Graduation Ceremony of the second CRIMGO courses initiated by the European Union under the project ?Fight against piracy and armed robbery in the Gulf of Guinea” at the Regional Maritime University (RMU)

DSC08478For the second time, with the support of the European Union (EU) Critical Maritime Route project for Gulf of Guinea (CRIMGO) project, the Regional Maritime University (RMU) in Accra, has delivered an innovative training, to 42 mid-managers and operators from seven coastal countries of the Gulf of Guinea (Benin, Cameroon, Equatorial Guinea, Gabon, Ghana, Nigeria, and Togo). This was after eight weeks of undergoing various courses on maritime security. The participants were presented with certificates, at a ceremony in Accra on 15 July 2015.

In his remarks, Ambassador William Hanna, Head of the EU in Ghana stated that during the Summit of Gulf of Guinea Heads of State in Yaound? on 24-25 June 2013, member states of the Economic Community Of West African States (ECOWAS), the Economic Community of Central African States (ECCAS) and the Gulf of Guinea Commission (GGC) showed their determination to face these challenges through a common regional approach: the ‘Code of Conduct Concerning the Repression of Piracy, Armed Robbery Against Ships and Illicit Activity in West and Central Africa’, in line with UN Security Council resolutions 2018 and 2039.

“Within this context and given the significant shared interests between Gulf of Guinea States and EU, a Gulf of Guinea Strategy was approved by the Council of the EU in March 2014. This Strategy and its Action Plan, building also on the regional momentum that was created at the Yaound? Summit, is aiming at providing appropriate support to regional organisations (ECOWAS, ECCAS, GGC) as well as to individual states to help them design effective strategies to tackle the challenges and implement them in a coordinated manner, in accordance with the Code of Conduct”.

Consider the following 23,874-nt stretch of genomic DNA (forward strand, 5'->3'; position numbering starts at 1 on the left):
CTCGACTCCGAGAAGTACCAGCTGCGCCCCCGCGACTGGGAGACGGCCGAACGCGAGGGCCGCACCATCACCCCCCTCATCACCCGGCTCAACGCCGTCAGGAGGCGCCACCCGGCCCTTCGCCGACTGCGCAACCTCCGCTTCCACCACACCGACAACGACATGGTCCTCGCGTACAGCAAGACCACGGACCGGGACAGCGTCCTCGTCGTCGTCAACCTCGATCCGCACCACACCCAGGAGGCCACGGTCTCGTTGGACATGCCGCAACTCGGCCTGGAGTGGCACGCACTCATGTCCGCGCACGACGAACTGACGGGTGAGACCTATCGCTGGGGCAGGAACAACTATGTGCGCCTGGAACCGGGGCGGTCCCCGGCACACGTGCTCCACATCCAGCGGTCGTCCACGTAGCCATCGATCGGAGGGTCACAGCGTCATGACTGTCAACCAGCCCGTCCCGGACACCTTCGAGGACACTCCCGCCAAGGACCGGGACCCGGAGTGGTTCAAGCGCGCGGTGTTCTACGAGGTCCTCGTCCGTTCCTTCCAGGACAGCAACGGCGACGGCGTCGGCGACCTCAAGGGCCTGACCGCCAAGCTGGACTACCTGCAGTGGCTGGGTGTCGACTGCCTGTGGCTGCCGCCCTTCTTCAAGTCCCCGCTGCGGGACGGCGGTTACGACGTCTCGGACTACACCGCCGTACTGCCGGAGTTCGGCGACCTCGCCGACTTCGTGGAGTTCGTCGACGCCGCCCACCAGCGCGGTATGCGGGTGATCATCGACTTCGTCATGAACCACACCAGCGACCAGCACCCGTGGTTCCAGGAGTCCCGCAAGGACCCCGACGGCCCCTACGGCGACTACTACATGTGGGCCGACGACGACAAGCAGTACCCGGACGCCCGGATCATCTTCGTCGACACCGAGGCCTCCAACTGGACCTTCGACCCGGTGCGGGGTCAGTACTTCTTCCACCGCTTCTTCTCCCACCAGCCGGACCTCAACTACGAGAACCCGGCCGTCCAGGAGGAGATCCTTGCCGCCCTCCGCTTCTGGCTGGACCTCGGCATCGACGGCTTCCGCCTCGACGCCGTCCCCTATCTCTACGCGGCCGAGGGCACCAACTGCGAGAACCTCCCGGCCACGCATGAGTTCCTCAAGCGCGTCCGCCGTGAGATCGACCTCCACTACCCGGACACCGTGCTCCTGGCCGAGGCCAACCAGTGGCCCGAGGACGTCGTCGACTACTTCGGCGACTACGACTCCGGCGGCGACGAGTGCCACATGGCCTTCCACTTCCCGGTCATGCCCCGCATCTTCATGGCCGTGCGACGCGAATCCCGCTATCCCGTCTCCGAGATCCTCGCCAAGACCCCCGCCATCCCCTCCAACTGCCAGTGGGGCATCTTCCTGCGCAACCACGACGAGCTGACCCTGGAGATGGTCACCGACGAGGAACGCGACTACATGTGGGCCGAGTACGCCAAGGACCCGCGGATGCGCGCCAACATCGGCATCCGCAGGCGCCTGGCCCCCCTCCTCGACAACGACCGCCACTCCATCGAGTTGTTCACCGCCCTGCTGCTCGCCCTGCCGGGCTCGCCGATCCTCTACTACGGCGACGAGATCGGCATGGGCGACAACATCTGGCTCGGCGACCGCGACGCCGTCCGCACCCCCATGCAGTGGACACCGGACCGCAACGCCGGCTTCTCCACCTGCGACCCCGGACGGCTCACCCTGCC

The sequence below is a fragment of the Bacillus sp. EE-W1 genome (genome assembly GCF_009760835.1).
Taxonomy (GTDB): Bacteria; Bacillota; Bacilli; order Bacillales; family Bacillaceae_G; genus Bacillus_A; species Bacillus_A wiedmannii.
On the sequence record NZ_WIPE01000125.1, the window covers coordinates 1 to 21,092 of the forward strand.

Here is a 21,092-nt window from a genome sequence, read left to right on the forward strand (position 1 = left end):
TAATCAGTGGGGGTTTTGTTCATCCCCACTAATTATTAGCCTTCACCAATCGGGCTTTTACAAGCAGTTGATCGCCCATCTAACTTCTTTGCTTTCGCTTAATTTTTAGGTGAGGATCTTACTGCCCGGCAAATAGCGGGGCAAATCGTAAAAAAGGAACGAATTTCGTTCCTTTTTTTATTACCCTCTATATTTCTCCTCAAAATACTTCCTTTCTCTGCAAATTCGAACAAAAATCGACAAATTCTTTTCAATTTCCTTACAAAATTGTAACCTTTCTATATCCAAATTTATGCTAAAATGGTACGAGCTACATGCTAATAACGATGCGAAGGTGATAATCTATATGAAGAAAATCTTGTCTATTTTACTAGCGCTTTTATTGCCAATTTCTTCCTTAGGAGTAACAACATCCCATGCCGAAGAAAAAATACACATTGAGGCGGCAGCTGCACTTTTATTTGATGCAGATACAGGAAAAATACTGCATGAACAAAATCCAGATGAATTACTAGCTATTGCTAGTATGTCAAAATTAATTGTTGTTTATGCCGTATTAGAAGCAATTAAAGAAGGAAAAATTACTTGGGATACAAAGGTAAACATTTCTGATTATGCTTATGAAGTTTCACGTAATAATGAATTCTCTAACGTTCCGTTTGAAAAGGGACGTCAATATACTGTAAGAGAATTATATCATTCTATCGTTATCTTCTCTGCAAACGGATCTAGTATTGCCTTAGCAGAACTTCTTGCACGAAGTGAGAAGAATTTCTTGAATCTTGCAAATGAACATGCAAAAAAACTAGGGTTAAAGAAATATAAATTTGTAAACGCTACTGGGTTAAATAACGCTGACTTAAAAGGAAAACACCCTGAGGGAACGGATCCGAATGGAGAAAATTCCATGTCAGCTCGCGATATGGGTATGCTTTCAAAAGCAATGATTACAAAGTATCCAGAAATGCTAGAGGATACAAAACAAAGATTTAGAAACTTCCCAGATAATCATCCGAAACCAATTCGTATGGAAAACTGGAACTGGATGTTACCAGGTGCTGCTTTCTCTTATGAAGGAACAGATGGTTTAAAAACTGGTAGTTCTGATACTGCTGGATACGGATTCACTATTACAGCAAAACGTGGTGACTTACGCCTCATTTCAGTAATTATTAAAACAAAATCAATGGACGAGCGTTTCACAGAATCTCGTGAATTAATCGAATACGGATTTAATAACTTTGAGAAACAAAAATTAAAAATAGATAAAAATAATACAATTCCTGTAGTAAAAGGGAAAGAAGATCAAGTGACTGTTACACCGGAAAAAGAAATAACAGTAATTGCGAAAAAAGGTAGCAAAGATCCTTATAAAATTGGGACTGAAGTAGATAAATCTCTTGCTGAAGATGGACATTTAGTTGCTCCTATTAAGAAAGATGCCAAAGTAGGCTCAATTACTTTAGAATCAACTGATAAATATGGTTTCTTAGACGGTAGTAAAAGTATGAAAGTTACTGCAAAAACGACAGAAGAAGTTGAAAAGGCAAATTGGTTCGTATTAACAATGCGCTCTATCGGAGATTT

“We the EU have now an opportunity to work together with the regional African-led coordinating platforms that are developing. Ultimately, this strategic framework will allow us to better judge and plan the EU?s work with its partners in the Gulf of Guinea in a more coherent way. Increasing the EU?s focus now on coordinating better will have significant effects on security, investor confidence, prosperity, livelihoods, the environment, and energy supplies”.

The Vice-Chancellor of the Regional Maritime University (RMU), Pf Elvis Nyarko stated, “We churn out a continuous stream of persons with the requisite skills to deal with all aspects of the maritime industry, both the good and the bad. Such highly placed persons in governmental circles would be able to better manage national resources, ensure the improvement of their respective maritime economies and have the capacity to face modern threats, in a better secured Gulf of Guinea”.

VADM Jean-Pierre Labonne, CRIMGO Team Leader observed that the closing ceremony of course only marks the end of the session, stressing that the main objective for the graduates is now to practice what they learned during these two months. He noted that CRIMGO will support exercises at sea at national and regional levels with partner?s countries and will rely on the strong participation and expertise of those trained in building up teams of these exercises.

The feedbacks of the participants were very positive. One participant stated: ?CRIMGO courses are fitted to our needs. We improve our skills, share our various experience and, at the end of the day, we have the feeling to be part of the first regional professional network amongst maritime domain bodies, to sort any concerns and support our respective countries in the building of adequate solutions to face modern maritime issues?.


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